At Tuesday's Democratic presidential primary debate in Iowa, the candidates admitted that ten years after the Affordable Care Act passed, healthcare costs are still unaffordable for ordinary Americans. Nearly two-thirds of adults say they've delayed medical care due to the fear of high bills.
They have good reason to be afraid. One-in-six non-elderly Americans have medical debt in collections. Over half are stressed by the cost of medical bills. It's now scarier to go to the hospital for financial reasons than personal health concerns.
A recent final rule issued by U.S. Health and Human Services that requires hospitals to post clear prices before treatments will help put patients' minds at ease. It will reveal the pocketbook impact of health services prior to care, so patients aren't shocked by the bills that arrive in the mail.
It's not only uninsured or open-heart surgery patients who are being devastated by stratospheric healthcare bills. Ordinary patients are routinely charged several thousand dollars or more for basic treatments. For median families earning about $60,000 a year, these bills are difficult to pay.
Consider the case of Carlos Ortiz, a gardener in Northern Virginia, who received a hospital bill for about $15,000 for tests to treat his dizziness. Or Zachary Bethune, who received a bill for $22,000 for some basic treatment for stomach pains. Donna Hernandez, a waitress in New Mexico, was charged $6,000 after being treated for the flu with two bags of saline and a couple of medications. Nina Deng, who fell off her bike in San Francisco and broke her arm, was charged $24,000. Heather Waldron was charged $2,000 for a feeding tube that costs about $20.
These are the faces of the country's healthcare billing crisis.
The proliferation of high-deductible health insurance, which now makes up about one-third of health plans, has contributed to the financial pressures facing patients. This "coverage" requires policyholders to pay the first few thousand dollars of annual healthcare costs out of pocket.
The Srokas of Sterling, Virginia received a $937 bill for a half-hour hospital visit that included some ointment to treat their daughter's cut toe. The Smarts of Frederick, Maryland were hit with a $1,375 bill for a quick hospital visit to treat their son's ear infection. Both families had insurance but since the charges were within their deductibles, they were responsible for the entire payment.
Insured patients are also routinely hit with "surprise billing," which occurs when they are treated by out-of-network doctors working at in-network hospitals. According to University of Missouri economist Christopher Garmon, about one in five emergency room patients end up receiving such surprise bills.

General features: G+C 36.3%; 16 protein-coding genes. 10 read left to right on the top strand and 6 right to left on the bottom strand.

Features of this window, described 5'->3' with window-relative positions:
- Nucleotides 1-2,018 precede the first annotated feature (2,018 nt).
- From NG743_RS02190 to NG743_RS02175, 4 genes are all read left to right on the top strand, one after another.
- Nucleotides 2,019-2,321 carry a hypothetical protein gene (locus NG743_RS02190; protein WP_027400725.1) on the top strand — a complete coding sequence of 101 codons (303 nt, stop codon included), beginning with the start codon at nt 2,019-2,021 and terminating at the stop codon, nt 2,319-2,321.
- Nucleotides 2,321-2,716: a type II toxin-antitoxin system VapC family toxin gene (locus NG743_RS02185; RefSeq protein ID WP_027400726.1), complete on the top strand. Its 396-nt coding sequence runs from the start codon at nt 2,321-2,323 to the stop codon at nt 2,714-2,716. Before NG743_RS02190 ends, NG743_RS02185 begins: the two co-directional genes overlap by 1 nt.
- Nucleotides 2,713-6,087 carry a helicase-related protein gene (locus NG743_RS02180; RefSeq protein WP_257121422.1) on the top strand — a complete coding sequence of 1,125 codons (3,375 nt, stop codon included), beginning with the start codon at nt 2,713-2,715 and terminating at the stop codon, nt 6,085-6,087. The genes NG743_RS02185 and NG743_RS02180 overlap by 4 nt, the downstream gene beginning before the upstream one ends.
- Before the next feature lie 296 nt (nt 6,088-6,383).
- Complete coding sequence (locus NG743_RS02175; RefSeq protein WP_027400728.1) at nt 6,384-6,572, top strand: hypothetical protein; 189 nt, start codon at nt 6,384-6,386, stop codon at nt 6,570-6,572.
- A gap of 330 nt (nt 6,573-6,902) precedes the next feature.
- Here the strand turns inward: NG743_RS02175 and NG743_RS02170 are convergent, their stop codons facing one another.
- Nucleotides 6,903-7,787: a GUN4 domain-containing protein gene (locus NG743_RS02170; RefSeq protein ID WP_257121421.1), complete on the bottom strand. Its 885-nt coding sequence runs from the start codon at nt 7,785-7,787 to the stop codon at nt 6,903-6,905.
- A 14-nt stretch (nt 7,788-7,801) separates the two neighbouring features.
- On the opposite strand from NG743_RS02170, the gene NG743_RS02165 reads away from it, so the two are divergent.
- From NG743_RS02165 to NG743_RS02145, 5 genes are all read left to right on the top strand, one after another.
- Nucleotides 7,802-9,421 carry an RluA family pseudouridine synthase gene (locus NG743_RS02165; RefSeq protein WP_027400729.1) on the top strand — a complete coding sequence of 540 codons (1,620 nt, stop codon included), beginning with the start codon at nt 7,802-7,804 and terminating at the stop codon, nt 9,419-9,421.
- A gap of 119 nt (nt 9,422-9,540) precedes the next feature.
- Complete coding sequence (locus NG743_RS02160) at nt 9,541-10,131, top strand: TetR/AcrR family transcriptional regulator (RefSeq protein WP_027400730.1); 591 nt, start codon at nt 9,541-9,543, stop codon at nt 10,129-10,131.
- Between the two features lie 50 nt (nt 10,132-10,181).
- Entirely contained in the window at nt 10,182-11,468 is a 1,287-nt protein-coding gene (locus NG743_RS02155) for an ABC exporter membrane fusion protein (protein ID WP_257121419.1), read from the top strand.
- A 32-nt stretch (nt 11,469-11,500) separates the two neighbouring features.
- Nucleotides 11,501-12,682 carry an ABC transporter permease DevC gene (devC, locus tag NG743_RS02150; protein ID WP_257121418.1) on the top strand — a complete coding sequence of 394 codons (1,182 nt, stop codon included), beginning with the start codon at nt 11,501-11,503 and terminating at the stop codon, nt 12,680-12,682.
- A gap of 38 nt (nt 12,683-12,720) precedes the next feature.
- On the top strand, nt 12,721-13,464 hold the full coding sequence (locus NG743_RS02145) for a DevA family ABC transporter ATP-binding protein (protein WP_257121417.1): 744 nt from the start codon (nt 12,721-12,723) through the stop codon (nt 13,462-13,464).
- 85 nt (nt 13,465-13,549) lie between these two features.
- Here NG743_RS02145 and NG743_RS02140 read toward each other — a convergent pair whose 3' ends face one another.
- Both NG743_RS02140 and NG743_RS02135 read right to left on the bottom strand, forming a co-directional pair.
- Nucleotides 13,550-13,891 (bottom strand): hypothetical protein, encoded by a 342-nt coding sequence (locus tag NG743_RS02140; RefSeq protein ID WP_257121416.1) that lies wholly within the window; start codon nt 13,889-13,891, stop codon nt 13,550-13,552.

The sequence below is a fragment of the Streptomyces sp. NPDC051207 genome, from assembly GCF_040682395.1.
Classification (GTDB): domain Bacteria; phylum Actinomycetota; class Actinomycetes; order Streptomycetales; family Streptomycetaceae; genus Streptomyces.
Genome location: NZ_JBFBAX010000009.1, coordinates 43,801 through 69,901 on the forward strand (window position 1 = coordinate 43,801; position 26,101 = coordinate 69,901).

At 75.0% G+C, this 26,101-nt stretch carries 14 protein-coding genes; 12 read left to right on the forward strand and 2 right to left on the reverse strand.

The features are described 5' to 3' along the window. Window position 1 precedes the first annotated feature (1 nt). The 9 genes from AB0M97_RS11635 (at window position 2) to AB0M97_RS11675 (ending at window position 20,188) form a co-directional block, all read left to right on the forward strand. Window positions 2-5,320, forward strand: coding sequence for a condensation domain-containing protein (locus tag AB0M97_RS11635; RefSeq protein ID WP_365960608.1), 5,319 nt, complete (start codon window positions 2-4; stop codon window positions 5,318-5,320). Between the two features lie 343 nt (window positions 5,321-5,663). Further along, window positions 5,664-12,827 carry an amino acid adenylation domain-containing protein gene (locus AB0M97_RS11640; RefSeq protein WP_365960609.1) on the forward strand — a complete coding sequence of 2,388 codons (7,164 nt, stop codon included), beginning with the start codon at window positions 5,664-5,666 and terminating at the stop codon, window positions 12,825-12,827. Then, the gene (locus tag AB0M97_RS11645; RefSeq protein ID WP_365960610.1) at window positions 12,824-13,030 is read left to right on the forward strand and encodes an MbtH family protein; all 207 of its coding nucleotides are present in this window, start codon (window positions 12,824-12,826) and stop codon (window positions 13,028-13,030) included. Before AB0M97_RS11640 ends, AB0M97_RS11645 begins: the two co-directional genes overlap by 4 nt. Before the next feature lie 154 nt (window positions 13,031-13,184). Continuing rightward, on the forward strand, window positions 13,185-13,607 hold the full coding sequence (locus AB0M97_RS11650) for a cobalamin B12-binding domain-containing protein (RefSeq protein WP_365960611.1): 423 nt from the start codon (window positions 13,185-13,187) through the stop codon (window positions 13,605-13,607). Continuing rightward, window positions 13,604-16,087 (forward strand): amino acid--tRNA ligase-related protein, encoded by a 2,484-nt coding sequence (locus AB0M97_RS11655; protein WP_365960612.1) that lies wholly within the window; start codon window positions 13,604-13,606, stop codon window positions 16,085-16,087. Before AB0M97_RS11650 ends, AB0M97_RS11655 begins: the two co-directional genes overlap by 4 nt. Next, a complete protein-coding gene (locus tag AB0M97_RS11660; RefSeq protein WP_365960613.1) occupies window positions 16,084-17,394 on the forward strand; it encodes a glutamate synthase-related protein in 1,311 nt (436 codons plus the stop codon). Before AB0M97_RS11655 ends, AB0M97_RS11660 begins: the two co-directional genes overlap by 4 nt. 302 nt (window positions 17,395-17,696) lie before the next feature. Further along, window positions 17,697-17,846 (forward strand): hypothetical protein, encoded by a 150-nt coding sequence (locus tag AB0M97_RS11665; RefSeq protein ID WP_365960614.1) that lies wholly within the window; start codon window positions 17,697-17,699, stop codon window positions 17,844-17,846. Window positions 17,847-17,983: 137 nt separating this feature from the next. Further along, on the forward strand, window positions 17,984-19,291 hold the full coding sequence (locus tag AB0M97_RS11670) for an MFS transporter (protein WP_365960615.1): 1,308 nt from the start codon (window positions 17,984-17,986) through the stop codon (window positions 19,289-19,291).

Hospitals pursue outstanding bills aggressively. They routinely place liens on homes, seize bank accounts, and garnish wages over unpaid bills. According to a Kaiser Health News analysis, the University of Virginia hospital system sued former patients for outstanding bills for as little as $14 more than 36,000 times between 2012 and 2018. It garnished wages from Walmart employees more than 800 times. In the 2019 book, The Price We Pay, Dr. Marty Makary recounts how the local hospital had seemingly sued the entire town of Carlsbad, New Mexico.
Hospital prices are completely divorced from any underlying economic cost. Prices are regularly several times higher than Medicare reimbursement rates. This is nothing short of price gouging. And it's devastating ordinary American families across the country.
Hospitals can get away with this predatory pricing partially because they don't tell customers how much they have to pay until after treatment, putting the patient in a powerless position.
Yet the days of $1,000 bandaids, $10,000 tests, and $25,000 routine procedures may be numbered. HHS's rule requiring hospitals to publish their real prices will empower patients to choose less expensive alternatives.
Clear prices are a necessary step toward finally achieving the bipartisan goal of making American healthcare affordable. At the very least, they will remove the unique shock that currently accompanies opening medical bills.
Terry Wilcox is the executive director of Patients Rising.